The orchestra and chorus knew how this piece ends. Some audience and Havergal lovers knew how this work finishes.For those who don't, the last section is some heavy percussion bustling, reinforced with some orchestral chords then some beautiful soft playing, leading to a final few bars of choral sounds. This chorus only final chord then diminishes to nothing.
We were all expecting this beautiful chord diminishing to nothing. After the last vocalist faded away, John Curro brought both hands together, clutched them and his baton to his chest, closed his eyes and lowered his head. Then he just stood there, conducting the silence. Not one sole, Gothic ensemble or audience, made a sound. The building made no sound. There was no outside noise filtering into the building. After about 2 seconds of silence, the tears started welling up, not just myself but others also, as I found out later. John continued to conduct the silence for what seemed an eternity but it was about 2 more seconds later I realised something else. I had not moved, I was absolutely frozen! I was certain no one else did either. Not even my eyes wandered, they were firmly glued to our musical director, never once flinching. The seconds continued to tick by, in what seemed an eternity. Absolute silence continued to be experienced and the emotions continued to well within. Still, no movement within the entire environment as even more seconds slowly passed.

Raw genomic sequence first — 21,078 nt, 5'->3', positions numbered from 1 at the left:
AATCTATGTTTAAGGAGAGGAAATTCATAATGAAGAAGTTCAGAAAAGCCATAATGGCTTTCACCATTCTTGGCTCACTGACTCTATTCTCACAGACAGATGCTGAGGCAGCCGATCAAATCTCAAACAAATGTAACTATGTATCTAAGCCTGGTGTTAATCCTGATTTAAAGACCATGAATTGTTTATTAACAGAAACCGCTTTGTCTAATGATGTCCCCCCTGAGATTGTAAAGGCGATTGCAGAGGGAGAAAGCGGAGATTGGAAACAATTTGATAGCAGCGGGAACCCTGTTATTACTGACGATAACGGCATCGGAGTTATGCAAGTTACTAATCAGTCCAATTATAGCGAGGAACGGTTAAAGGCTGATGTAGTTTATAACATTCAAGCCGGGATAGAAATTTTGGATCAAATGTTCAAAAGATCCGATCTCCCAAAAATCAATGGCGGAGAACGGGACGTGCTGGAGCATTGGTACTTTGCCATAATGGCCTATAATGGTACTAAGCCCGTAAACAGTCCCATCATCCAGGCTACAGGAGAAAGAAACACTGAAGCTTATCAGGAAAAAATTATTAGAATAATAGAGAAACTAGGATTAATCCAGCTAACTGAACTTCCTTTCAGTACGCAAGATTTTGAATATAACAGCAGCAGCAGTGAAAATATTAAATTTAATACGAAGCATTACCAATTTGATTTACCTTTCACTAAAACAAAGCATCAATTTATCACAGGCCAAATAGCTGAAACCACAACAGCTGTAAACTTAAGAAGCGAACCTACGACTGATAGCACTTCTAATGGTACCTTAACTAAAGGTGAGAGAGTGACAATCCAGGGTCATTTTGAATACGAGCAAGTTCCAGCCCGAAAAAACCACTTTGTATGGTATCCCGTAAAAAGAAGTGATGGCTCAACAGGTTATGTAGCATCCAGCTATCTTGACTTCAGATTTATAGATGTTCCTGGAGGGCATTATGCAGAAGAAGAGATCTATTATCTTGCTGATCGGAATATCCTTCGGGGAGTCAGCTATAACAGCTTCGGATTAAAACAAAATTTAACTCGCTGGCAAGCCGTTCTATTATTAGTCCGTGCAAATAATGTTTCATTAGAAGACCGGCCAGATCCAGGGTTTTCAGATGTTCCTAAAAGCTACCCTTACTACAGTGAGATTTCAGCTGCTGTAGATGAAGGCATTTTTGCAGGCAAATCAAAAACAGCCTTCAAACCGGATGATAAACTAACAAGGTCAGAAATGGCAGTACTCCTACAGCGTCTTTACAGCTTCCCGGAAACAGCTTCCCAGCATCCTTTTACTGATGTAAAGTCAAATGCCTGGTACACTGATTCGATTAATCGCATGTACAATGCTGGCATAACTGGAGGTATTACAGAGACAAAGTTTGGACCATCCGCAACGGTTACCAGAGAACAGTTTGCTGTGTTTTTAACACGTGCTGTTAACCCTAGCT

Then Havergal Brian's Synphony 1 was concluded. Maestro Curro animated himself and released the Gothic Ensemble, to forever keep this moment of time we stole from the universe.
Stay tuned with the Gothic Tuba Experience